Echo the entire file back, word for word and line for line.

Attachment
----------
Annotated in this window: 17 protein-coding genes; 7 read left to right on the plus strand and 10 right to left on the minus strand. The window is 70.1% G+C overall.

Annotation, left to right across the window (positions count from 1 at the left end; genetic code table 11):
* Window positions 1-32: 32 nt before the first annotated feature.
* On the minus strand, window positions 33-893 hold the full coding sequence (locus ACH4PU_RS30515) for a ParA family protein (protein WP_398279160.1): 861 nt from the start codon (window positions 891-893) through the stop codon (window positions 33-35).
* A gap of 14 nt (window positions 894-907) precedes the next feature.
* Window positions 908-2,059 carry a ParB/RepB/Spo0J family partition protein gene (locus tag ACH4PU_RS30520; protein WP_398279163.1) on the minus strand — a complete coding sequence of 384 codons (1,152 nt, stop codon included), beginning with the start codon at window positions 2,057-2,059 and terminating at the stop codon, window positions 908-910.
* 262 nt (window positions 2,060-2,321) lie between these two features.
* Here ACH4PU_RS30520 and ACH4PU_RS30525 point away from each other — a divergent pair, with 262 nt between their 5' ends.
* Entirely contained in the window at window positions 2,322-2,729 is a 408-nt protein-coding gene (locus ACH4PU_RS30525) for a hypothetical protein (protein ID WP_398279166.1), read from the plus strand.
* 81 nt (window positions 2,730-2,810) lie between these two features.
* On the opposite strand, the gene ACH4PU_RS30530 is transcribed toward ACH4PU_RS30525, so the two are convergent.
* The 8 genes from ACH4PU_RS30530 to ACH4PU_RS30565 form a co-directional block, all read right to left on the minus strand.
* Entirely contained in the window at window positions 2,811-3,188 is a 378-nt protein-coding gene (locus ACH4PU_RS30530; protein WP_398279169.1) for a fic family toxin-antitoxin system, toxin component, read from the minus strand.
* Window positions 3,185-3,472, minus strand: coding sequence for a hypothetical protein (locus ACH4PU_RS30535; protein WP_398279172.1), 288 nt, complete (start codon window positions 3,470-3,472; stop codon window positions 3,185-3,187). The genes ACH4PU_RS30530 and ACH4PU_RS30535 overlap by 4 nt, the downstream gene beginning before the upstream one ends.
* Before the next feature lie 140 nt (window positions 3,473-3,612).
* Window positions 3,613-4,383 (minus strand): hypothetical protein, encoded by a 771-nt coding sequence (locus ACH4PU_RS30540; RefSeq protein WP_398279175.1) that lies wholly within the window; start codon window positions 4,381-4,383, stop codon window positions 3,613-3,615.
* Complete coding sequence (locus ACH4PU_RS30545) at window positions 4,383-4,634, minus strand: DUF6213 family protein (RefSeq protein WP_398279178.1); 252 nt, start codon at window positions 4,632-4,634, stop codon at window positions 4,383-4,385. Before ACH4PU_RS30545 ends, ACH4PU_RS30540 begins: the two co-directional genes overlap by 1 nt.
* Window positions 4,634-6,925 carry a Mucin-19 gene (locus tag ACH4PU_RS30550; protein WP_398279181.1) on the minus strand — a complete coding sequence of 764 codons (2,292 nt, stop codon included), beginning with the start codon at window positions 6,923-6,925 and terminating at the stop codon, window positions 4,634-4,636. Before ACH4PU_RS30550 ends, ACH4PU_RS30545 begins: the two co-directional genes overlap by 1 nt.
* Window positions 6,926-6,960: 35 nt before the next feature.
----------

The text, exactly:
Annotated in this window: 17 protein-coding genes; 7 read left to right on the plus strand and 10 right to left on the minus strand. The window is 70.1% G+C overall.

Annotation, left to right across the window (positions count from 1 at the left end; genetic code table 11):
* Window positions 1-32: 32 nt before the first annotated feature.
* On the minus strand, window positions 33-893 hold the full coding sequence (locus ACH4PU_RS30515) for a ParA family protein (protein WP_398279160.1): 861 nt from the start codon (window positions 891-893) through the stop codon (window positions 33-35).
* A gap of 14 nt (window positions 894-907) precedes the next feature.
* Window positions 908-2,059 carry a ParB/RepB/Spo0J family partition protein gene (locus tag ACH4PU_RS30520; protein WP_398279163.1) on the minus strand — a complete coding sequence of 384 codons (1,152 nt, stop codon included), beginning with the start codon at window positions 2,057-2,059 and terminating at the stop codon, window positions 908-910.
* 262 nt (window positions 2,060-2,321) lie between these two features.
* Here ACH4PU_RS30520 and ACH4PU_RS30525 point away from each other — a divergent pair, with 262 nt between their 5' ends.
* Entirely contained in the window at window positions 2,322-2,729 is a 408-nt protein-coding gene (locus ACH4PU_RS30525) for a hypothetical protein (protein ID WP_398279166.1), read from the plus strand.
* 81 nt (window positions 2,730-2,810) lie between these two features.
* On the opposite strand, the gene ACH4PU_RS30530 is transcribed toward ACH4PU_RS30525, so the two are convergent.
* The 8 genes from ACH4PU_RS30530 to ACH4PU_RS30565 form a co-directional block, all read right to left on the minus strand.
* Entirely contained in the window at window positions 2,811-3,188 is a 378-nt protein-coding gene (locus ACH4PU_RS30530; protein WP_398279169.1) for a fic family toxin-antitoxin system, toxin component, read from the minus strand.
* Window positions 3,185-3,472, minus strand: coding sequence for a hypothetical protein (locus ACH4PU_RS30535; protein WP_398279172.1), 288 nt, complete (start codon window positions 3,470-3,472; stop codon window positions 3,185-3,187). The genes ACH4PU_RS30530 and ACH4PU_RS30535 overlap by 4 nt, the downstream gene beginning before the upstream one ends.
* Before the next feature lie 140 nt (window positions 3,473-3,612).
* Window positions 3,613-4,383 (minus strand): hypothetical protein, encoded by a 771-nt coding sequence (locus ACH4PU_RS30540; RefSeq protein WP_398279175.1) that lies wholly within the window; start codon window positions 4,381-4,383, stop codon window positions 3,613-3,615.
* Complete coding sequence (locus ACH4PU_RS30545) at window positions 4,383-4,634, minus strand: DUF6213 family protein (RefSeq protein WP_398279178.1); 252 nt, start codon at window positions 4,632-4,634, stop codon at window positions 4,383-4,385. Before ACH4PU_RS30545 ends, ACH4PU_RS30540 begins: the two co-directional genes overlap by 1 nt.
* Window positions 4,634-6,925 carry a Mucin-19 gene (locus tag ACH4PU_RS30550; protein WP_398279181.1) on the minus strand — a complete coding sequence of 764 codons (2,292 nt, stop codon included), beginning with the start codon at window positions 6,923-6,925 and terminating at the stop codon, window positions 4,634-4,636. Before ACH4PU_RS30550 ends, ACH4PU_RS30545 begins: the two co-directional genes overlap by 1 nt.
* Window positions 6,926-6,960: 35 nt before the next feature.